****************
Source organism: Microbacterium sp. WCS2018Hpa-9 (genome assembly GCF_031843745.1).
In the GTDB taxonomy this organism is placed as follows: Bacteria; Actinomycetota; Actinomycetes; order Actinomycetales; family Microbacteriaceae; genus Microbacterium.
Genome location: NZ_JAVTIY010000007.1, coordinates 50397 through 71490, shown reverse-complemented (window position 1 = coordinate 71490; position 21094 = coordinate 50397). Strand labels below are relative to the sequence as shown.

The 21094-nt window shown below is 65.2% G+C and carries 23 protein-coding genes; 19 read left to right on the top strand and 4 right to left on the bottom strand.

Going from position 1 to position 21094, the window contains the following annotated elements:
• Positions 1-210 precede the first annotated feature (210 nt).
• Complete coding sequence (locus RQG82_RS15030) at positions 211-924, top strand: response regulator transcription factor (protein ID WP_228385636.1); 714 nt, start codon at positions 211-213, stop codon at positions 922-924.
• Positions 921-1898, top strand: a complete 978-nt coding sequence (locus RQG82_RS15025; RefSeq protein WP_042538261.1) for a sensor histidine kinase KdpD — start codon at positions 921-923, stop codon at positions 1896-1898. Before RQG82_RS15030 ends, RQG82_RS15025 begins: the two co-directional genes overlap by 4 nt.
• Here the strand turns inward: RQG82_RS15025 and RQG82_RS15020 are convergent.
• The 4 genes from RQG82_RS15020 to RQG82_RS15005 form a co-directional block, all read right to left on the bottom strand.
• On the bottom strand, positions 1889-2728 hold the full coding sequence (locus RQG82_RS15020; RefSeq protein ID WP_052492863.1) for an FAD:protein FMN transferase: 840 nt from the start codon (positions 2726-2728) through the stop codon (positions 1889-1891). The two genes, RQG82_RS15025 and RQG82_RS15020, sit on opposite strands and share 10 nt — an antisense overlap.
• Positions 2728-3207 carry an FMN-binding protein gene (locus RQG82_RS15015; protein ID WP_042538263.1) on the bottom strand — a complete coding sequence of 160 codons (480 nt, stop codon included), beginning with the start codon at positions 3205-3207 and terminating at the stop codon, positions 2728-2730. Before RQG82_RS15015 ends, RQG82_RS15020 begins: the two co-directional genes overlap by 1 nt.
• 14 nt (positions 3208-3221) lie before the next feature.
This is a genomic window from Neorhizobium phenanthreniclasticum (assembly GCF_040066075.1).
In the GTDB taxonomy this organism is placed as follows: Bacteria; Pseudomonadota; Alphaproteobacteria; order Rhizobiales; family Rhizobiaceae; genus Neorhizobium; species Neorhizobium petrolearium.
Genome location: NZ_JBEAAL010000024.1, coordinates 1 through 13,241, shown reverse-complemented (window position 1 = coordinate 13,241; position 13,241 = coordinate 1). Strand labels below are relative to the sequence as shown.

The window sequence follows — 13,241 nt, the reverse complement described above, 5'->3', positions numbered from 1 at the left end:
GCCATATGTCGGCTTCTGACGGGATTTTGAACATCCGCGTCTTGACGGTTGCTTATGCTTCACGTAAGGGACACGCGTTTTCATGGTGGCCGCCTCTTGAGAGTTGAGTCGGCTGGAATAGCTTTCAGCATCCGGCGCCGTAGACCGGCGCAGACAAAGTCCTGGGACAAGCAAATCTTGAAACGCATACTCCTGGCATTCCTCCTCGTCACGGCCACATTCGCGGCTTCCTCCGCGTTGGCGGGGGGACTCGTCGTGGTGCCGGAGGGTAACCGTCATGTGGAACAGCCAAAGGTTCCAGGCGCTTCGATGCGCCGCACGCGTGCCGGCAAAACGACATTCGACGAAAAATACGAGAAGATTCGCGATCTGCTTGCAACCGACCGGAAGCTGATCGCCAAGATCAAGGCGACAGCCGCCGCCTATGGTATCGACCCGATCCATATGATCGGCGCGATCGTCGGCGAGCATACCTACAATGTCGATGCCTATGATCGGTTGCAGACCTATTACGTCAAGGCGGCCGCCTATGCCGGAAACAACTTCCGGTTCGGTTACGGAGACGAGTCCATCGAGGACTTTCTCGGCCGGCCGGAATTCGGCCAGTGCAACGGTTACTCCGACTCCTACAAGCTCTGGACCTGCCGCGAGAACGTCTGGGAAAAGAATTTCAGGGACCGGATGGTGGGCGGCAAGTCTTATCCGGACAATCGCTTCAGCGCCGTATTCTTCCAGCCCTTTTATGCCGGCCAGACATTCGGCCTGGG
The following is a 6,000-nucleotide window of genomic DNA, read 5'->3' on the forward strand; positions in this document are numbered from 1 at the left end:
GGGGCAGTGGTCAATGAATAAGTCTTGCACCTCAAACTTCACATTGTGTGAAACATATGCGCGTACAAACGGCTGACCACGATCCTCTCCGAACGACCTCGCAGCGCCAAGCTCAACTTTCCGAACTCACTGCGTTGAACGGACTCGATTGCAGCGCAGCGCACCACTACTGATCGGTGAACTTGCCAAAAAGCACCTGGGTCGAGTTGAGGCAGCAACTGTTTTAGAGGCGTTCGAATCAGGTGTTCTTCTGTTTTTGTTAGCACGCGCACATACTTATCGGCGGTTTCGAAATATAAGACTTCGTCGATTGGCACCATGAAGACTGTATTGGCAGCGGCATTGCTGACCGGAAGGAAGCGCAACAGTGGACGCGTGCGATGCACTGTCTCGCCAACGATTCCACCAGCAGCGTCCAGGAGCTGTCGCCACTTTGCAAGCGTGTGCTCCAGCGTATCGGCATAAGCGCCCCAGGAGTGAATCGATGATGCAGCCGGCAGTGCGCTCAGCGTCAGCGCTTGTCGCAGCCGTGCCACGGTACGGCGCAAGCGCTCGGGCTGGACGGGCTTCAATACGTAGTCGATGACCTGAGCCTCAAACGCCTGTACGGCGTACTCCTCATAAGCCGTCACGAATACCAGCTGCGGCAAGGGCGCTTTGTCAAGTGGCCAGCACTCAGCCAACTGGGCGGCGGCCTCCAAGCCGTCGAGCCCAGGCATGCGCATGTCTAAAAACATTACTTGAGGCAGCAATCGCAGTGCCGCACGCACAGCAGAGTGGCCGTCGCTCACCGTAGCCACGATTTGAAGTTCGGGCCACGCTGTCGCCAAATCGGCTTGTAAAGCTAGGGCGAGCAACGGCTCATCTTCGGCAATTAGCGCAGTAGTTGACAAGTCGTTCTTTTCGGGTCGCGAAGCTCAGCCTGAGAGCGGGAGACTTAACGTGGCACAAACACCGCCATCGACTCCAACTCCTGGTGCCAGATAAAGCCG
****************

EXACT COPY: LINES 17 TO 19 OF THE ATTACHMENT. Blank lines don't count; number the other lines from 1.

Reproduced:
The window sequence follows — 13,241 nt, the reverse complement described above, 5'->3', positions numbered from 1 at the left end:
GCCATATGTCGGCTTCTGACGGGATTTTGAACATCCGCGTCTTGACGGTTGCTTATGCTTCACGTAAGGGACACGCGTTTTCATGGTGGCCGCCTCTTGAGAGTTGAGTCGGCTGGAATAGCTTTCAGCATCCGGCGCCGTAGACCGGCGCAGACAAAGTCCTGGGACAAGCAAATCTTGAAACGCATACTCCTGGCATTCCTCCTCGTCACGGCCACATTCGCGGCTTCCTCCGCGTTGGCGGGGGGACTCGTCGTGGTGCCGGAGGGTAACCGTCATGTGGAACAGCCAAAGGTTCCAGGCGCTTCGATGCGCCGCACGCGTGCCGGCAAAACGACATTCGACGAAAAATACGAGAAGATTCGCGATCTGCTTGCAACCGACCGGAAGCTGATCGCCAAGATCAAGGCGACAGCCGCCGCCTATGGTATCGACCCGATCCATATGATCGGCGCGATCGTCGGCGAGCATACCTACAATGTCGATGCCTATGATCGGTTGCAGACCTATTACGTCAAGGCGGCCGCCTATGCCGGAAACAACTTCCGGTTCGGTTACGGAGACGAGTCCATCGAGGACTTTCTCGGCCGGCCGGAATTCGGCCAGTGCAACGGTTACTCCGACTCCTACAAGCTCTGGACCTGCCGCGAGAACGTCTGGGAAAAGAATTTCAGGGACCGGATGGTGGGCGGCAAGTCTTATCCGGACAATCGCTTCAGCGCCGTATTCTTCCAGCCCTTTTATGCCGGCCAGACATTCGGCCTGGG
The following is a 6,000-nucleotide window of genomic DNA, read 5'->3' on the forward strand; positions in this document are numbered from 1 at the left end: